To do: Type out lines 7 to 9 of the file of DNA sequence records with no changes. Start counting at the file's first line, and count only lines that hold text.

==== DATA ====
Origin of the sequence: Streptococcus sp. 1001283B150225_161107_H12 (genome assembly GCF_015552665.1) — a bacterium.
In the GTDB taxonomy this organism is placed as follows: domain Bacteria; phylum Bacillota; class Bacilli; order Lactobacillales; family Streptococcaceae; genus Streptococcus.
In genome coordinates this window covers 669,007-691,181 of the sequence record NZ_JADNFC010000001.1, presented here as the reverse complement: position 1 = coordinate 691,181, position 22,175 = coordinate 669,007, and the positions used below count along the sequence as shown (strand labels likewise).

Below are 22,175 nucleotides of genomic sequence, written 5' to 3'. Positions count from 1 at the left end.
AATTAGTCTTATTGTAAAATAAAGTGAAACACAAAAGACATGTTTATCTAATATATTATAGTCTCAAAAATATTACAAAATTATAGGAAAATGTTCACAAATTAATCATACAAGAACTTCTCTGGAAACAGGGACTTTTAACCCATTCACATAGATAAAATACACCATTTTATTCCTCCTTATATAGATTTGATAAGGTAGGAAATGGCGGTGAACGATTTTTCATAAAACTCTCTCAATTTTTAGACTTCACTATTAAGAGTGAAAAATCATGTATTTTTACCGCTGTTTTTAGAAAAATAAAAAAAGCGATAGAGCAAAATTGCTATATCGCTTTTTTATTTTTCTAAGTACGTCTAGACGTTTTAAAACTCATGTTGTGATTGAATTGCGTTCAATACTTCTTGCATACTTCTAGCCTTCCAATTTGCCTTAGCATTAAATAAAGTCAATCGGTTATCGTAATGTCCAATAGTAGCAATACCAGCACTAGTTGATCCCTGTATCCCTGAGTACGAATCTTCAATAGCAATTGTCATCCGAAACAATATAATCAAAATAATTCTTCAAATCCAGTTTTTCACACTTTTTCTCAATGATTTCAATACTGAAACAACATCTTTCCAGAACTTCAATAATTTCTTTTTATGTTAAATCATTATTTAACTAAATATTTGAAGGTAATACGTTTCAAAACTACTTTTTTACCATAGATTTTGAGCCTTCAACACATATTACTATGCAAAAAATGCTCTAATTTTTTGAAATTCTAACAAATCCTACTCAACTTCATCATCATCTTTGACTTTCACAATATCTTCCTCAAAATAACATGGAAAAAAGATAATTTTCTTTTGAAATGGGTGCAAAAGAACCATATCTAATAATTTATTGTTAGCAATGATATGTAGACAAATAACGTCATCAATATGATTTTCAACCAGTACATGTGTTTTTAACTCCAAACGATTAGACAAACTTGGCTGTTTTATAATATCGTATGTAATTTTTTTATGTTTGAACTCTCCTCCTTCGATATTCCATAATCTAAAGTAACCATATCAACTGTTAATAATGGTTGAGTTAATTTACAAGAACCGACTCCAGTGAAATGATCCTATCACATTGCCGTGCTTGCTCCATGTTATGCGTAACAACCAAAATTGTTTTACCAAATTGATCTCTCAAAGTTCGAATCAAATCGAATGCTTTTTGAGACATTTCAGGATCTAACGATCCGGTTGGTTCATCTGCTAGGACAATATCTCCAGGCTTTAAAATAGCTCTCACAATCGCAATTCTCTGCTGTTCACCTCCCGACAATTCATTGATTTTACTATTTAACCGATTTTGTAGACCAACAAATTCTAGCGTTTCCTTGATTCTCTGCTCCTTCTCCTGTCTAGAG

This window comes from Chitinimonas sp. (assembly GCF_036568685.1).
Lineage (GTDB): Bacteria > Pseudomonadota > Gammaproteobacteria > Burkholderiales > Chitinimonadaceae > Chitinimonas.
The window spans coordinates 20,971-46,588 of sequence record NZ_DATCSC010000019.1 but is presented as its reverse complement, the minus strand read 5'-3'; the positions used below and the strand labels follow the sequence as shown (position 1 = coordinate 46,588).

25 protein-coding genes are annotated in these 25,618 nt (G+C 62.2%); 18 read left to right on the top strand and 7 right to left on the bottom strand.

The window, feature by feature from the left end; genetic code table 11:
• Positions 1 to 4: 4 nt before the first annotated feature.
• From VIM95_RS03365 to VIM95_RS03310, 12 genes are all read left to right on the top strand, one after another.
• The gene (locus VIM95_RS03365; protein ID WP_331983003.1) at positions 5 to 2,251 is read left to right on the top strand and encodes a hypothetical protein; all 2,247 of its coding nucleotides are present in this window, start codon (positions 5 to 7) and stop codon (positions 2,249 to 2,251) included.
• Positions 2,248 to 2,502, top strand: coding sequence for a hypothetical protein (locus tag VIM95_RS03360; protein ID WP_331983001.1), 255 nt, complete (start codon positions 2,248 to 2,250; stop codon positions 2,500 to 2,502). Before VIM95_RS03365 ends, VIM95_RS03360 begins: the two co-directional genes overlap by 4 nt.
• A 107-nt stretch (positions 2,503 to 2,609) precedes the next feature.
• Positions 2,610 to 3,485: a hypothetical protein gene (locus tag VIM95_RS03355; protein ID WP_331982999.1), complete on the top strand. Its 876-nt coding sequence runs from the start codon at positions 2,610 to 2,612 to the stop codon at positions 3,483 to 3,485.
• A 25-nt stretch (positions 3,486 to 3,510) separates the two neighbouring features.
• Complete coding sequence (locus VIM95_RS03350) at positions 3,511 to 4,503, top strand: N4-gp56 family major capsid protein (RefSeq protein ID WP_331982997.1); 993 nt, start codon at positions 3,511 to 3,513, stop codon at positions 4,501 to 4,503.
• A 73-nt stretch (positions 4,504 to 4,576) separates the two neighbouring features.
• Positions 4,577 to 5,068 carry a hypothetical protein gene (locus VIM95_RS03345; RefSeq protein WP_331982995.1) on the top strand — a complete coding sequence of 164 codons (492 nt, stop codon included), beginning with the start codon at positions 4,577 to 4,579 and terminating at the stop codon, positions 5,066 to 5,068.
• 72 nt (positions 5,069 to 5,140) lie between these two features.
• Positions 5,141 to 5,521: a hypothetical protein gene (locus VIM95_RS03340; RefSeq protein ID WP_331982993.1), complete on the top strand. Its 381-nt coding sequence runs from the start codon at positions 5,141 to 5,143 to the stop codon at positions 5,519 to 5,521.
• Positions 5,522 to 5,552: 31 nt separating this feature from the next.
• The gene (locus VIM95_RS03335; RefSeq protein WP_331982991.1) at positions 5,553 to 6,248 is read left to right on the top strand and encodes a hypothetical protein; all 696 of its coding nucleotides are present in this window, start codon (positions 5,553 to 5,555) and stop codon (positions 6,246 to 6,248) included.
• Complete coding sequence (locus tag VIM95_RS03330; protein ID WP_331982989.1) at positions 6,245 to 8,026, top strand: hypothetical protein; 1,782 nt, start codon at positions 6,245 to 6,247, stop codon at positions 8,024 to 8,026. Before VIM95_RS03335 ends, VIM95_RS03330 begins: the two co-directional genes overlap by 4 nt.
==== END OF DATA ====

Lineage (GTDB): Bacteria > Pseudomonadota > Gammaproteobacteria > Burkholderiales > Chitinimonadaceae > Chitinimonas.
The window spans coordinates 20,971-46,588 of sequence record NZ_DATCSC010000019.1 but is presented as its reverse complement, the minus strand read 5'-3'; the positions used below and the strand labels follow the sequence as shown (position 1 = coordinate 46,588).

25 protein-coding genes are annotated in these 25,618 nt (G+C 62.2%); 18 read left to right on the top strand and 7 right to left on the bottom strand.